Are badgers to blame for the decline in hedgehogs?
A position statement by British Hedgeghog Preservation Society (BHPS) and People’s Trust for Endangered Species (PTES)
Several studies have demonstrated that badgers will kill hedgehogs, but they also eat many of the same prey items (especially worms). The same food cannot be eaten twice. Badgers are both a predator and a species competing for food.
The two species have coexisted in Britain for several thousand years and, whilst it is likely that where badger numbers are high the number of hedgehogs will be low, to identify badgers as the single most important factor affecting hedgehogs today is a mistake when there are more pressing issues like habitat loss. We know that when the habitat is rich with nesting and feeding sites, the species are able to coexist.
Hedgehogs are declining severely even in parts of the country with low badger densities (e.g. East Anglia). It is clear that several interacting pressures are at work. Bolstering hedgehog populations would be better achieved by increasing and improving habitat that supports both species – for example: restoring hedgerows to improve shelter and nesting opportunities; managing field margins and grasslands in ways that encourage abundance and diversity of invertebrates.
Badgers: the cull and vaccination
Defra announced early in 2020 that it is planning to gradually replace the badger cull with badger vaccination. It is good news for farmers, the general public and wildlife. Vaccination is more likely to eradicate TB, is cheaper than culling and, importantly, safeguards badgers too. It is estimated that cattle-to-cattle transmission accounts for 94% of new herd infections. “The available evidence suggests that reducing cattle-to-cattle transmission of M. bovis is the most important action required to improve TB control. However, achieving eradication … is likely to require some intervention to reduce transmission from badgers. The available evidence raises significant concerns about the current policy of large-scale nonselective badger culling…which contributes little to this goal because it increases the prevalence of infection in badgers and spreads TB to herds in new areas. Hence, while culling may contribute somewhat to TB control in the short term, its effects are not sustainable in the long term.” (Woodroffe 2018)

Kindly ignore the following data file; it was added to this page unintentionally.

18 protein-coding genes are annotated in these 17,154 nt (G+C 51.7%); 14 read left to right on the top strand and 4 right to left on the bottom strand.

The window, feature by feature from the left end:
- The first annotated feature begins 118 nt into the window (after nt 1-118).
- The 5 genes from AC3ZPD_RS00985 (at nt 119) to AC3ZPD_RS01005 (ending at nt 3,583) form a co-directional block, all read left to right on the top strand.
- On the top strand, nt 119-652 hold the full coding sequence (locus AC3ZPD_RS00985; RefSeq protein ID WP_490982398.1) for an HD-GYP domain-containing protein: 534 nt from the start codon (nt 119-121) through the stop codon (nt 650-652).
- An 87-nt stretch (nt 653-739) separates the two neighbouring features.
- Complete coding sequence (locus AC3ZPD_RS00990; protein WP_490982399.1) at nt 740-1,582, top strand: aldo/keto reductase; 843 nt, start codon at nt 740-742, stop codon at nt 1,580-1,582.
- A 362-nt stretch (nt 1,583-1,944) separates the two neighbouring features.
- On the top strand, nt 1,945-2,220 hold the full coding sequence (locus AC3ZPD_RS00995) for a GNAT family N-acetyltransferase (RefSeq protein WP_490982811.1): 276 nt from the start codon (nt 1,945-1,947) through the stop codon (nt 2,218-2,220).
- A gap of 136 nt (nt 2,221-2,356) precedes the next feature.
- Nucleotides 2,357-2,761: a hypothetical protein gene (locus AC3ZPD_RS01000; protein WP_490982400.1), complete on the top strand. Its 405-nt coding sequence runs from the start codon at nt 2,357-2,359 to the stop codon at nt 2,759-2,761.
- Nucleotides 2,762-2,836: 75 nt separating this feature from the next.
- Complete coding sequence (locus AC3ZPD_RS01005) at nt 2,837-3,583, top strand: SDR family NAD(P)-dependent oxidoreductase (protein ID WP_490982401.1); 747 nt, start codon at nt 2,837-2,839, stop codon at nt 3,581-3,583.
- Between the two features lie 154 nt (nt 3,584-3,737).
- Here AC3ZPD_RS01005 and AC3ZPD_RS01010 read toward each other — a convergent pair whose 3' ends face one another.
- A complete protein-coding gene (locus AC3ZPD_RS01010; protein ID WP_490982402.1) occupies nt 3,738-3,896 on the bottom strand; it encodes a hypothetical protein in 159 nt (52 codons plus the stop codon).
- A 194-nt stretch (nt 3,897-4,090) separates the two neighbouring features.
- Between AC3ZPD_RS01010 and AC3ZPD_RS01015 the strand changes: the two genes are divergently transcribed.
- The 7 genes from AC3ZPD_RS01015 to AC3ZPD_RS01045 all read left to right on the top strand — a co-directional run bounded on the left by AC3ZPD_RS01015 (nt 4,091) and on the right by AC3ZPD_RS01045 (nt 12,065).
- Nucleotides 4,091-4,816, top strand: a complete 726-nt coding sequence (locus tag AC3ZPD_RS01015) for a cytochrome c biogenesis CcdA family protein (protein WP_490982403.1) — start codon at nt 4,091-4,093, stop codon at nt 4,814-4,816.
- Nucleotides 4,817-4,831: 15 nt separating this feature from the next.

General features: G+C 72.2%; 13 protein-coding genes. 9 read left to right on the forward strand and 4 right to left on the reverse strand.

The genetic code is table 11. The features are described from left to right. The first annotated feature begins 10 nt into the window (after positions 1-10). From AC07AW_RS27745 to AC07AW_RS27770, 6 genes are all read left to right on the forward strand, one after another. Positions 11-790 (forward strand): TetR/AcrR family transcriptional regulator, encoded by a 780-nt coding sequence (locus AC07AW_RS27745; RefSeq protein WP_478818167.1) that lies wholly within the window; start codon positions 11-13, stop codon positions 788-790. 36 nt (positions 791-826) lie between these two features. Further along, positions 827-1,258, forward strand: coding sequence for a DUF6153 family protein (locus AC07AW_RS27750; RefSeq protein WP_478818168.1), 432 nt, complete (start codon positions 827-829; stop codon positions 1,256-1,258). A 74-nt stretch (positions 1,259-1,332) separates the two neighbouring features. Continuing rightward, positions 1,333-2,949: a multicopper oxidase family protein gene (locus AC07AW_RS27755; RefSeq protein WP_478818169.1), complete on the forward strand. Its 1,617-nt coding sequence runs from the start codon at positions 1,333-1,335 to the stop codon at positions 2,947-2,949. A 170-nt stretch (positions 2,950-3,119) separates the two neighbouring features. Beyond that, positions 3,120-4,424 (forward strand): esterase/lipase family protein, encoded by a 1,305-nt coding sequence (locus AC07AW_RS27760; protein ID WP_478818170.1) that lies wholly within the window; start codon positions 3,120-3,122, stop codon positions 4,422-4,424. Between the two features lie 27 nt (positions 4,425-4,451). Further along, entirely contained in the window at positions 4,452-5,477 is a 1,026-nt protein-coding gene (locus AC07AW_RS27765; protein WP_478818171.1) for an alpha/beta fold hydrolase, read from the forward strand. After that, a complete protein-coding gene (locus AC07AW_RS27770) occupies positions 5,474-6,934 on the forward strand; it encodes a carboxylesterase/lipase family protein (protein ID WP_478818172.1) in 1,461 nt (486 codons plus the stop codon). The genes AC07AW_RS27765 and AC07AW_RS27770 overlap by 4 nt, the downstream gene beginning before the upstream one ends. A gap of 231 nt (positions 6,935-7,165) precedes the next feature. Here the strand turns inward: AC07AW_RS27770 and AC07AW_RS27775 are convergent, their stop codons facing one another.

PTES has been funding Rosie Woodroffe at Zoological Society of London to research how effective a badger vaccine can be. Woodroffe said bTB had to be controlled in badgers if the disease was to be completely eradicated. But she said: “Vaccination is the most promising option because, unlike culling, it has the potential to eradicate TB from badgers, as well as being cheaper, more humane, and more environmentally friendly.” She said a phased transition from culling to vaccination was sensible as it would take time to train vaccinators.
Research funded by BHPS and PTES investigated factors in the wider countryside associated with low numbers of hedgehogs (https://www.nature.com/articles/s41598-018-30130-4). Hedgehog occupancy was generally low (22% nationally), and also significantly negatively related to badger sett density. However, hedgehogs were also absent from 71% of sites with no badger setts, indicating large areas of our rural landscape are not occupied by hedgehogs. Therefore whilst increasing badger abundance combined with intensive agriculture may have provided a perfect storm for hedgehogs in rural Britain, to place all the blame on badgers is inaccurate.
None of the scientific evidence supported the idea that culling badgers is an effective means of controlling bovine TB in the field. Pilot culls (2013, 2014) failed to kill sufficient animals for the cull to have been effective (despite extending the length of the trial) and raised doubts about the humaneness of the method. Given this, BHPS and PTES joined leading wildlife scientists in arguing against a cull of badgers to control bovine TB. Indeed, scientific evidence suggested that culling badgers may make the TB situation worse, a further reason why PTES/BHPS did not advocate culling badgers to benefit hedgehogs.